Teacher Insights: Free research-backed games to train your brain  |  Teacher Insights: How your co-workers can influence your skills   |  Teacher Insights: Golden Apple Awards for Excellence in Teaching 2020  |  Teacher Insights: Academic Success Linked to Genes, Family Income  |  International Edu News: UNESCO celebrates International Day of Education   |  Education Information: First Tech MBA in Europe by IE Business School  |  International Edu News: Nominations invited for UNESCO/Guillermo Cano World Press Freedom Prize 2020   |  Education Information: IIT Roorkee invites applications for MBA Programme 2020  |  National Edu News: IIM Indore and TikToK to collaborate on Digital India Mission   |  Education Information: BCU partners with Ronkel Media Education Institute  |  Education Information: Ten lucky IELTS takers to get prize from British Council   |  Education Information: British Council invites applications for Future News Worldwide 2020  |  Technology Inceptions: New eye movement test to confirm brain-ageing effects  |  Health Monitor: Lack of nutrition in packed lunches for children   |  Leadership Instincts: Start Up 2020 offers insights for aspiring entrepreneurs  |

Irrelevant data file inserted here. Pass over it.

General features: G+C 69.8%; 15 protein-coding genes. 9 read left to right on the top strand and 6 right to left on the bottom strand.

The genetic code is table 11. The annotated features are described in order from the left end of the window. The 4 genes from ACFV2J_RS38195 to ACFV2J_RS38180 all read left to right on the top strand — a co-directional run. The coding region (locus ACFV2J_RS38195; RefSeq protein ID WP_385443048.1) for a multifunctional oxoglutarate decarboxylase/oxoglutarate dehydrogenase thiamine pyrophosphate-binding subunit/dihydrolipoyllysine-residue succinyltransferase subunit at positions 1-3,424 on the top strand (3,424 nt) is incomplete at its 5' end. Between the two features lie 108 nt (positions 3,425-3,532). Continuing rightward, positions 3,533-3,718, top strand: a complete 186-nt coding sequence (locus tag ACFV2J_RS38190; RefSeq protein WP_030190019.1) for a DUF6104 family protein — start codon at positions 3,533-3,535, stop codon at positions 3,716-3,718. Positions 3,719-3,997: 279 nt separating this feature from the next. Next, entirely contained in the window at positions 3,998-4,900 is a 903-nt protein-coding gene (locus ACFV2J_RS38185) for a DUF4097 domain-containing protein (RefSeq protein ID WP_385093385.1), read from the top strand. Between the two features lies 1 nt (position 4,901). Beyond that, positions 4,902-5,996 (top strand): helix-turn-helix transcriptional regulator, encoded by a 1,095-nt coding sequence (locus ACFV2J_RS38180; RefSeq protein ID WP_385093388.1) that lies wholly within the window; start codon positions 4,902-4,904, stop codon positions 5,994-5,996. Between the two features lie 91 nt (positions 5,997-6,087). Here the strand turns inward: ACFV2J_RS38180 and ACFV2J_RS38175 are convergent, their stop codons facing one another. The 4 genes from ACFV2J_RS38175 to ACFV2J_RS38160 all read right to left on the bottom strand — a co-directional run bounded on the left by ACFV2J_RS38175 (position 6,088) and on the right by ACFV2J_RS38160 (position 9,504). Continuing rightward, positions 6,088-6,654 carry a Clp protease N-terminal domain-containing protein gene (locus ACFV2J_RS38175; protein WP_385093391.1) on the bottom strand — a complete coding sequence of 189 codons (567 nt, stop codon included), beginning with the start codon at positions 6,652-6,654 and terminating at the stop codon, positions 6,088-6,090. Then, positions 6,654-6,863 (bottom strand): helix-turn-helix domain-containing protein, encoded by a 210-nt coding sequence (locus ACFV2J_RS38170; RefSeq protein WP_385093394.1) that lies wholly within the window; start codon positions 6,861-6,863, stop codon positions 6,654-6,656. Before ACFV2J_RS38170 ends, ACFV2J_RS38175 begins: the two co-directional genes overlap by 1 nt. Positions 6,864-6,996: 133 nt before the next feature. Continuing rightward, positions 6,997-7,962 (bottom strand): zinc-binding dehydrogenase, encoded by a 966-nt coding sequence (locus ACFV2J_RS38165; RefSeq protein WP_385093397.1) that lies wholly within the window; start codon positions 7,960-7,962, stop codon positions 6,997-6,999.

August 01, 2017 Tuesday 12:22:49 PM IST

Cause of Depression Identified

Science Innovations

In a major scanning study, researchers have identified changes in the brain’s structure that could be the result of depression. Alterations were found in parts of white matter. It contains fibre tracts that enable brain cells to communicate with one another by electrical signals. The results are published in Scientific Reports.

 Scientists at the University of Edinburgh used a cutting-edge technique known as diffusion tensor imaging to map the structure of white matter. Integrity of the white matter was found less in people who reported symptoms of depression. However, the same changes were not seen in people who were unaffected.


“There is an urgent need to provide treatment for depression and an improved understanding of it mechanisms will give us a better chance of developing new and more effective methods of treatment,” said Heather Whalley of Edinburgh.


Comments